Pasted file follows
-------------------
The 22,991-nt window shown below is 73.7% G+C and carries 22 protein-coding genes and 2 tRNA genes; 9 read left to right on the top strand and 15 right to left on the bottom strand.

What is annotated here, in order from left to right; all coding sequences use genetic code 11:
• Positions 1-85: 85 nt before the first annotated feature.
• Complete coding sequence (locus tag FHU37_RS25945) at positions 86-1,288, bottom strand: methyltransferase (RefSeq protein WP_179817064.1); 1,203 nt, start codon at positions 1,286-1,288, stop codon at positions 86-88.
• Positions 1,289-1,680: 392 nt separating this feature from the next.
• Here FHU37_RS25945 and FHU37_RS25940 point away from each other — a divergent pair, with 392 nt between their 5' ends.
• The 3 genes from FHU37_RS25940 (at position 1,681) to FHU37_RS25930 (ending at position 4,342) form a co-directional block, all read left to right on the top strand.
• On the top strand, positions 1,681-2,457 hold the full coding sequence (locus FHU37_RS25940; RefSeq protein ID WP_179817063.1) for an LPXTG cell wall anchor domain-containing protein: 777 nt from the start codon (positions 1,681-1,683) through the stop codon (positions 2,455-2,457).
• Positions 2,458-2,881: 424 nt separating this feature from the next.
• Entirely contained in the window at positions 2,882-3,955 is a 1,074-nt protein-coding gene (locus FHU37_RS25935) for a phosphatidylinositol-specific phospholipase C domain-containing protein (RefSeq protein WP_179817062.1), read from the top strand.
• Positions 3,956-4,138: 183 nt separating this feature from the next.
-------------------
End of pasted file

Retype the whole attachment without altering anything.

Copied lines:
The 22,991-nt window shown below is 73.7% G+C and carries 22 protein-coding genes and 2 tRNA genes; 9 read left to right on the top strand and 15 right to left on the bottom strand.

What is annotated here, in order from left to right; all coding sequences use genetic code 11:
• Positions 1-85: 85 nt before the first annotated feature.
• Complete coding sequence (locus tag FHU37_RS25945) at positions 86-1,288, bottom strand: methyltransferase (RefSeq protein WP_179817064.1); 1,203 nt, start codon at positions 1,286-1,288, stop codon at positions 86-88.
• Positions 1,289-1,680: 392 nt separating this feature from the next.
• Here FHU37_RS25945 and FHU37_RS25940 point away from each other — a divergent pair, with 392 nt between their 5' ends.
• The 3 genes from FHU37_RS25940 (at position 1,681) to FHU37_RS25930 (ending at position 4,342) form a co-directional block, all read left to right on the top strand.
• On the top strand, positions 1,681-2,457 hold the full coding sequence (locus FHU37_RS25940; RefSeq protein ID WP_179817063.1) for an LPXTG cell wall anchor domain-containing protein: 777 nt from the start codon (positions 1,681-1,683) through the stop codon (positions 2,455-2,457).
• Positions 2,458-2,881: 424 nt separating this feature from the next.
• Entirely contained in the window at positions 2,882-3,955 is a 1,074-nt protein-coding gene (locus FHU37_RS25935) for a phosphatidylinositol-specific phospholipase C domain-containing protein (RefSeq protein WP_179817062.1), read from the top strand.
• Positions 3,956-4,138: 183 nt separating this feature from the next.